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Egypt begins construction of world’s longest Artificial River

According to the Egypt Independent, Egypt has started constructing an Artificial River parallel to the Nile River that will be 114km long. As part of its “New Delta” project, Egypt is slicing through the desert to build the largest artificial river in the nation’s northwest, close to the Dabaa nuclear power station.

Abbas Sharaky, a professor of water resources and irrigation, stated that the first channel is 4km long. It will consist of 16 km of open tracks and 26 km of pipes. And is used to transport roughly 10 million cubic meters from the Rashid branch, which is a part of the Mostakbal Egypt project.

According to him, this is the first stage of the massive project in the New Delta. Which will eventually irrigate 1.05 million acres across six significant water pumping stations. Furthermore, it will use a total of about 3.5 billion cubic meters of water annually to irrigate about 600,000 acres.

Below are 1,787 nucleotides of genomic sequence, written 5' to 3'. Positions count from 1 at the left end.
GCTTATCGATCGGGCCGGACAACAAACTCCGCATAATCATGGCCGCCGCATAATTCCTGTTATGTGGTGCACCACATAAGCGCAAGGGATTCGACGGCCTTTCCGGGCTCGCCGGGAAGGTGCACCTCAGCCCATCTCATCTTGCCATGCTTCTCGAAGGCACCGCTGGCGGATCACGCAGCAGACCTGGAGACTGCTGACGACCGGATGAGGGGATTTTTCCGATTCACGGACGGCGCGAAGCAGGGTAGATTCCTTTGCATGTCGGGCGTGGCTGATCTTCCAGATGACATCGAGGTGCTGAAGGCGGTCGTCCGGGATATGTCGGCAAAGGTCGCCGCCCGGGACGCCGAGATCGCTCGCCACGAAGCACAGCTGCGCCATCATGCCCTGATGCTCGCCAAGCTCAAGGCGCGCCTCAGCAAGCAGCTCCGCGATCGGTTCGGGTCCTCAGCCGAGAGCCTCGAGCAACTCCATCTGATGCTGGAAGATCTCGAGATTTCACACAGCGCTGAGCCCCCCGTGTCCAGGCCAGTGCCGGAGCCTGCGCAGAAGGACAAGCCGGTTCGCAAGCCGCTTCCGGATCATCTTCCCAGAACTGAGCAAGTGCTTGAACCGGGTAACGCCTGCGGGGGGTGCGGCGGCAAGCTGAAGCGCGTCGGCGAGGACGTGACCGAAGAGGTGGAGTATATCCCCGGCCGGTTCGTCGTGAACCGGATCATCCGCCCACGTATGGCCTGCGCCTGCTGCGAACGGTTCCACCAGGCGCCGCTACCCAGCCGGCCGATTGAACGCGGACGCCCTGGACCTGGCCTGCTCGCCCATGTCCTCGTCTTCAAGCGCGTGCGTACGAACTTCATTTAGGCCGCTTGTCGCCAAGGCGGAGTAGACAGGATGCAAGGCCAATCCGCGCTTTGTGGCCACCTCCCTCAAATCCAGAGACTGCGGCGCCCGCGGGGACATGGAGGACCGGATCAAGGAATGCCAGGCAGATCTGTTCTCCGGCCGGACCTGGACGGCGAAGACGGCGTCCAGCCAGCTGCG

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Cost of the Artificial River project in Egypt

The project, which is estimated to cost $5.25 billion, will irrigate 2.2 million acres. It will be the longest of its kind in the world.

The second channel, which is about 170 km long and starts at Hammam station, moves 2.5 billion cubic meters of water, or seven million cubic meters per day, to the south of Dabaa, where it is used to irrigate about 800,000 acres. Of this distance, 22km are pipes with a length of 220 km and a diameter of three meters. And 148km are open canals with 13 water pumping stations.

Furthermore, the third channel within the Jannat Masr (Egypt Artificial River) project consists of two 12-kilometer-long pipelines. Which will be used to desalinate salty groundwater through 132 deep wells and three water pumping stations. As well as irrigate about 64,000 acres in the city’s southern and western wastewater treatment facilities.

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